Less than 2 % of existing health plans meet the new ACA essential health benefits standards.
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It doesn’t surprise me that Massachusetts is one of TWO states to fully comply with ACA standards.
There is actually some sort of weird symmetry on the map. A band of yellow down the middle with orange on either side and Texas and Wisconsin opposing each other in red. It would interesting to see this map’s correlation to other factors.
Jamison, I actually see that THREE states fully comply with ACA standards. Anyway, this is troublesome as is entire system and new reform.
I find it interesting that NH is in the red category.
This goes to show how inconsistent this reform is. Why bother go through all the trouble of creating and passing a new law, if no one is going to abide it? Either there is a lack of enforcement from the government’s part, or states simply know how unlawful this reform is, and of course they don’t want to adopt it.
It’s called “requirement”, meaning it’s mandatory for everyone. Since when they just get to pick and choose what they will cover? Very discouraging.
Do most people even know the ACA standards, may be that is why they don’t meet the standard.
What incentive was there for states to make any adjustments prior to (i) the SCt ruling last summer, and (ii) release of the HHS guidelines (which just happened on 2/20/13)? Further, note that it’s not necessarily a bright-line definition of “essential.” Rather, there’s room for flexibility, state-to-state.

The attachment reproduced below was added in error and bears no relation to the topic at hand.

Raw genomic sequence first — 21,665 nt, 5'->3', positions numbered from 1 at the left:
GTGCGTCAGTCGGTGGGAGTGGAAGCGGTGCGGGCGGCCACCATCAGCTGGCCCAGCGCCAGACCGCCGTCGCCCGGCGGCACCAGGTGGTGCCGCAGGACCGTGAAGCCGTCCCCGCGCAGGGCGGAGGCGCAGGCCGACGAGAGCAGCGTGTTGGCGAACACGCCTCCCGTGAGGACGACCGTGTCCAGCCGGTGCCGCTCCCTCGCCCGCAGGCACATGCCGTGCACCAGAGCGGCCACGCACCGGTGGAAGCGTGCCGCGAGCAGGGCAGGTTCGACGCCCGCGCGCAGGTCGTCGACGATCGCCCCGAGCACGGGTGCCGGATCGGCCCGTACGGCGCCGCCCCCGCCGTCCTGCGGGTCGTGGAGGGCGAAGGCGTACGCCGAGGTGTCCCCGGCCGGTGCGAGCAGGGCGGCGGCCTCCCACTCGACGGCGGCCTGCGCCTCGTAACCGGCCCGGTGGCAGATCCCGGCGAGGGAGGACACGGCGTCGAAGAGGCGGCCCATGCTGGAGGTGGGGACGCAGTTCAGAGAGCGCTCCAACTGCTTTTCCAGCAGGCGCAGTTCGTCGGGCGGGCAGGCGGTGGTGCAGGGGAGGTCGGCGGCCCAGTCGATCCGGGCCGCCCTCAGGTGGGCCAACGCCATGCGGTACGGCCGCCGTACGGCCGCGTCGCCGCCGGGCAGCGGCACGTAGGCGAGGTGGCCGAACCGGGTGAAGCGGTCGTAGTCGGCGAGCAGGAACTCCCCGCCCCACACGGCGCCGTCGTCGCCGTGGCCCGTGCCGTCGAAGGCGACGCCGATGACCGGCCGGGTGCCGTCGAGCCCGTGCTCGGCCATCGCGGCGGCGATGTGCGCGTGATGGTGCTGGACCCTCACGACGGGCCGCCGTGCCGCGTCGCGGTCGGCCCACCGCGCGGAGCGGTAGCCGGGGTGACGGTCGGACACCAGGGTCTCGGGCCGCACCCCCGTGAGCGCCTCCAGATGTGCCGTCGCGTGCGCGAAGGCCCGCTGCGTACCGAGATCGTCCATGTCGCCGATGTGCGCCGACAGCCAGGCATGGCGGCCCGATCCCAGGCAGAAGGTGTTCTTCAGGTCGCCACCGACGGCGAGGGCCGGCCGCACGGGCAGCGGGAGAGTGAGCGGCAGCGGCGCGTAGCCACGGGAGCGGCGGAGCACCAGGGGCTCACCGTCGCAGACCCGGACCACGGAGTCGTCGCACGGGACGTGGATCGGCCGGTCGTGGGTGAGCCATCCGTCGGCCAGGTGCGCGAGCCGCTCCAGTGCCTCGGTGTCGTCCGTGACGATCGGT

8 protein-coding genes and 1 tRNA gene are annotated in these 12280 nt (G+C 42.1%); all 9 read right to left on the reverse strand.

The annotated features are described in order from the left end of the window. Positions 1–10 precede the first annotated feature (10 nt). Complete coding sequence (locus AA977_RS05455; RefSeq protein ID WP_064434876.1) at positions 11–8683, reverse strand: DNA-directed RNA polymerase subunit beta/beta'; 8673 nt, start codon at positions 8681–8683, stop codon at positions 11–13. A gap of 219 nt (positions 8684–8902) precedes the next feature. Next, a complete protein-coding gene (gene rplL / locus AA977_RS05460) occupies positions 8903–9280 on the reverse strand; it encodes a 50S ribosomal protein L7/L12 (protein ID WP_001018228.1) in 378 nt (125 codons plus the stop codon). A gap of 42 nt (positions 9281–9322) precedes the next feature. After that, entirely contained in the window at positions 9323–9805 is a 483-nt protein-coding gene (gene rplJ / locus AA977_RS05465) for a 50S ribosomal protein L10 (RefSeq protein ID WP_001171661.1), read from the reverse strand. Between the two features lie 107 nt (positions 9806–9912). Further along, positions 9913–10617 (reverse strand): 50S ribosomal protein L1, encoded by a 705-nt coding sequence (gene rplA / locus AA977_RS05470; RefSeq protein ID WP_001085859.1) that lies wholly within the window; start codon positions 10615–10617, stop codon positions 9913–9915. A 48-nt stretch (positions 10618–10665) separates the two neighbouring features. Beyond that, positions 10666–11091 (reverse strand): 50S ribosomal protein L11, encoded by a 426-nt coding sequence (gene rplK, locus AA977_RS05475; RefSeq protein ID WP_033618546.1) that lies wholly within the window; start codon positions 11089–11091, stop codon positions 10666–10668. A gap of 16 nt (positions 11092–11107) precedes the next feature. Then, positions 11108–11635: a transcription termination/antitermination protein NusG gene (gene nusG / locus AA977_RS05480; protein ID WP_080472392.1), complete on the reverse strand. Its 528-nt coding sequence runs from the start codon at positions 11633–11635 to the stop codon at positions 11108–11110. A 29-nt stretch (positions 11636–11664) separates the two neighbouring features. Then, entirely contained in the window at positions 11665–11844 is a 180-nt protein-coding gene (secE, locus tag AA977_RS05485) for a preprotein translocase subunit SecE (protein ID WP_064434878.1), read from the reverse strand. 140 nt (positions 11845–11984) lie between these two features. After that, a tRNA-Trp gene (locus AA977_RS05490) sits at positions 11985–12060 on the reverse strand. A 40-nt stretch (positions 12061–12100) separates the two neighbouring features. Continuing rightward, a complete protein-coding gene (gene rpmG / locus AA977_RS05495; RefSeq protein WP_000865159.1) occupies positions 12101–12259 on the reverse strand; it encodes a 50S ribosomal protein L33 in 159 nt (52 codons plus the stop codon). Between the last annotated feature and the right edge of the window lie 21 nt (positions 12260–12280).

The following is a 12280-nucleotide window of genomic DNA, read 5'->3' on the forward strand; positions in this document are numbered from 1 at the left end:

“It is important to note that in 2014 some states may have broader requirements for Essential Health Benefits than others because each state has some influence on the details within each Essential Health Benefit category. The Affordable Care Act requires that Essential Health Benefits be equivalent to the coverage offered by a “typical employer plan” within a state.”
That’s odd, I’ve read in multiple places that Wisconsin’s health care is top-of-the-line.
I am not surprised by this, our health care system is a complex network, with some practices top of the line while others are a hot mess. Given this variance, I am not surprised they don’t meet the ACA standards.
Unfortunately, “top of the line” does not necessarily equate with ACA compliant.
I believe that this map refers to existing individual health insurance plans. Someone at NCPA should have said this.
Be that as it may, this means some very large premium increases for non-group plans, and the chance of another actuarial death spiral.
Hazen, I think that’s called the “Mason-Dixon” line
Tell you what.. When you get a legislator to sit down and casually explain to me all the requirements of the ACA without going apoplectic, then I’ll care about compliance.
The enforcement makes me laugh.
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